Society & philosophy
The Replacing Guilt blog series by Nate Soares. Especially in high school, I lived by the creed minimum effort, maximum result. Soares takes this as a starting point for a comprehensive life philosophy aimed at living for yourself instead of others. The entire series is well worth your time, but if you’re short on time I recommend starting with two entries that really struck a chord with me: Not yet gods and See the dark world.
Richard Murphy on macroeconomics and money. I originally came across this in a Twitter thread by Cory Doctorow, who’s well worth following in his own right. Murphy provides a non-intuitive explainer on money creation and taxation that goes against everything I thought I knew about fiscal policy.
Business & tech
Jim Collins is one of the business greats, and his website is an absolute treasure trove of information. I especially recommend checking out the collection of insightful and actionable concepts and tools lifted from his books. All of them are tremendously helpful if understood and implemented well; start with the BHAG and First Who, Then What concepts if you want something to get you started quickly.
Charlie Munger is perhaps the most well-known proponent of using mental models to improve thinking, and his USC Law Commencement Speech from May 2007 serves as an excellent primer on his approach to mental models and decision making. If this tickles your fancy, check out Poor Charlie’s Almanack next.
Creativity, productivity & learning
Roam is the one piece of PKM software that I haven’t lost interest in after a week or two. It is currently my preferred note taking tool, as well as the backbone of my productivity system.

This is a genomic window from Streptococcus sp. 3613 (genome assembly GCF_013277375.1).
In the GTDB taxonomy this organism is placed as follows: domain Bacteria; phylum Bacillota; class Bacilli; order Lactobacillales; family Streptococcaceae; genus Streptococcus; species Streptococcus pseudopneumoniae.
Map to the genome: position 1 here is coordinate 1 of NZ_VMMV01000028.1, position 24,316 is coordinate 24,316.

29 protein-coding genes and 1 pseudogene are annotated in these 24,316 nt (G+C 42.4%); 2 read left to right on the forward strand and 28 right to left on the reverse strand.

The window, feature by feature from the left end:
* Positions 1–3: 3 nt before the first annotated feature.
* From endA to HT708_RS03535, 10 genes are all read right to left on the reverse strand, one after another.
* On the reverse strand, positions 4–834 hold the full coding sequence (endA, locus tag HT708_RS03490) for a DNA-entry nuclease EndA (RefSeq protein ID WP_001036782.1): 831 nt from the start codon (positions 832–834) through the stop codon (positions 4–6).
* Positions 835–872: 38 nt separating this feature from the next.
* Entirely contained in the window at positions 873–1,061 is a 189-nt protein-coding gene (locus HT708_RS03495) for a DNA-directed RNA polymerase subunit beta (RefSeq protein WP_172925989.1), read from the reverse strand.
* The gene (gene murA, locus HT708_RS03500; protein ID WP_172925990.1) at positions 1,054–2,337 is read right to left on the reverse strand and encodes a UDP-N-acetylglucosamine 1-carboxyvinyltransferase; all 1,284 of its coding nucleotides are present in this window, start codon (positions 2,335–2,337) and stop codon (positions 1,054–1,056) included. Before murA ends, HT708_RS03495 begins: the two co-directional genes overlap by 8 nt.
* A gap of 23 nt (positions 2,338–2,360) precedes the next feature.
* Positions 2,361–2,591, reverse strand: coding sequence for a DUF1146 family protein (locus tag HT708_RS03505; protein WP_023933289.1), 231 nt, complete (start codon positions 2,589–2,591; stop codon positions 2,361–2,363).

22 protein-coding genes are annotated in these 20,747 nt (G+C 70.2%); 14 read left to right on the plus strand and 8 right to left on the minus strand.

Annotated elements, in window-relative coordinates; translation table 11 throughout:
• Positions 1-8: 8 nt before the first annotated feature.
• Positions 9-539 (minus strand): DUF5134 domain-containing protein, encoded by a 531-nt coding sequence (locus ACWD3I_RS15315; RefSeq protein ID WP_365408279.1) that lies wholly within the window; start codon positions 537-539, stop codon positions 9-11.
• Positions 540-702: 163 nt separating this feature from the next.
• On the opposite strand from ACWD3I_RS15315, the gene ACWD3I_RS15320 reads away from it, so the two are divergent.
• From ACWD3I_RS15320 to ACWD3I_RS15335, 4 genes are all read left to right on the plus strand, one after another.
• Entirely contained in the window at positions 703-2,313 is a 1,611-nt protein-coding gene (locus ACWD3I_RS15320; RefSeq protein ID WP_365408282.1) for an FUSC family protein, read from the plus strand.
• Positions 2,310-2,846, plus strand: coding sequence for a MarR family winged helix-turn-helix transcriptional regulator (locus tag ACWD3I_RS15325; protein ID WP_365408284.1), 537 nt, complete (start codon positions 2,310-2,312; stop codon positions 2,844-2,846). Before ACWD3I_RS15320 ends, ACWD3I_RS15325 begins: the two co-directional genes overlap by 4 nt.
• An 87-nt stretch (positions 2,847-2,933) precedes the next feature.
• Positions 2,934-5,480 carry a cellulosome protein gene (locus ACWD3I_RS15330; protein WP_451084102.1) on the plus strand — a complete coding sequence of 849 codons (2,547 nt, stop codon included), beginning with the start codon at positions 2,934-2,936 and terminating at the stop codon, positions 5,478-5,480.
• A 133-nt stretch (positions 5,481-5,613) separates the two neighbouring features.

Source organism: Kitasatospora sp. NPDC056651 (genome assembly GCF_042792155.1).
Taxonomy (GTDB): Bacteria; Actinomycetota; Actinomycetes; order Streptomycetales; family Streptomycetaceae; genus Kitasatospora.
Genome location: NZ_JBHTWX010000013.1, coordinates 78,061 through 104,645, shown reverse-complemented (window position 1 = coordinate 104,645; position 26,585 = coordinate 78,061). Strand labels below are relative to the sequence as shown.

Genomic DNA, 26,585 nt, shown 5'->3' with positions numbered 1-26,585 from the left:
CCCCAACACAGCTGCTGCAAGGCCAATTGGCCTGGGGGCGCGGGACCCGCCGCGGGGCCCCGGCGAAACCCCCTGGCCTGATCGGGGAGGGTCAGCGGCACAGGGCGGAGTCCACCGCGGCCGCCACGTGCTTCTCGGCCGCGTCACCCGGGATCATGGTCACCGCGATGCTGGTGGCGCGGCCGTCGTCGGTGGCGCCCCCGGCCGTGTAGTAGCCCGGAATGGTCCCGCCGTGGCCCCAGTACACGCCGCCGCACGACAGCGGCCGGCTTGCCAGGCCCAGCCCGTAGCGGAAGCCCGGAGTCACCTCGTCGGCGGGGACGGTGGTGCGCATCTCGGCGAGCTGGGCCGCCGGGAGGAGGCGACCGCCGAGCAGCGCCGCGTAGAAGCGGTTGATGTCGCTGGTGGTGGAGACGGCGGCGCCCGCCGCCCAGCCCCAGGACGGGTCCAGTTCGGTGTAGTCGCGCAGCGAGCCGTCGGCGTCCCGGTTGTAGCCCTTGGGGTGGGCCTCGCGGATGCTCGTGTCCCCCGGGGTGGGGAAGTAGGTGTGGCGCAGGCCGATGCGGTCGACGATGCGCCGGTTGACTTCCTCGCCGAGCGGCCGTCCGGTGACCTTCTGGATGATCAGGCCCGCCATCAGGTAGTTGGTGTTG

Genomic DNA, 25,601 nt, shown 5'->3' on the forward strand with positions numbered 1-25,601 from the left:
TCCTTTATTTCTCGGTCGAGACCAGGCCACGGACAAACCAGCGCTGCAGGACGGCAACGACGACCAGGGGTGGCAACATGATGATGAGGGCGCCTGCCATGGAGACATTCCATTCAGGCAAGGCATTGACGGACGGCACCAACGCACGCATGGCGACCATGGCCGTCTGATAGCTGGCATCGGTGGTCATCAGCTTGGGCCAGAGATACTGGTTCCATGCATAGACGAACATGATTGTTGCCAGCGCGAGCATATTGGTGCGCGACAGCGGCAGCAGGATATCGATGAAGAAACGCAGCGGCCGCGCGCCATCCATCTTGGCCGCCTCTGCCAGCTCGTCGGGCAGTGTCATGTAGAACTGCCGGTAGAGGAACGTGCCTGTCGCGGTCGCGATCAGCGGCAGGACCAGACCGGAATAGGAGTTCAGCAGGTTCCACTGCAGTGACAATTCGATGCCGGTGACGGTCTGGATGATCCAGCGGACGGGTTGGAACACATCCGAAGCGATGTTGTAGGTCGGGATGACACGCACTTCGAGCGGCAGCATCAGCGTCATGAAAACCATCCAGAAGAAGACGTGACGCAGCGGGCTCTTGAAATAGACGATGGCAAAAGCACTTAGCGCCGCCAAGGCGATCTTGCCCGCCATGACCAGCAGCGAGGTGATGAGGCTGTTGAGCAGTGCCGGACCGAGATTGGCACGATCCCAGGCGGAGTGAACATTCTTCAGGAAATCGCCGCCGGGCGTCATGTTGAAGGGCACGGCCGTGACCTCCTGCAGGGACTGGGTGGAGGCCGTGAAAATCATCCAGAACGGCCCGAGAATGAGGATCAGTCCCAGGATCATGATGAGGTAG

Atomic Habits by James Clear is the best book I read in 2020. Clear examines the ways we can help ourselves shed bad habits, and cement new habits. Best quote: “You do not rise to the level of your goals. You fall to the level of your systems”.
Diggin’ in the Carts is one of my all-time favorite web documentaries. If you like Japan, music and/or videogames, you’re in for an absolute treat. In five 15-minute episodes, this Red Bull documentary explores the global cultural impact of Japanese videogame music through thoughtful interviews with both original creators and the contemporary artists they inspired.
Archipel is another documentary series on Japanese creatives. This one covers everything from music, to manga, to videogames.
Noclip is a crowdfunded series of videogame documentaries that offer an extensive look behind the scenes of some of the most popular videogames.
History, science and math
Humankind: A hopeful history by Rutger Bregman is a fascinating take on the evolution of human nature. Bregman shows plenty of evidence refuting the picture of man as an essentially selfish creature, and suggests that it is more accurate to consider people flawed, but essentially good. Guaranteed to change your perspective of other people.
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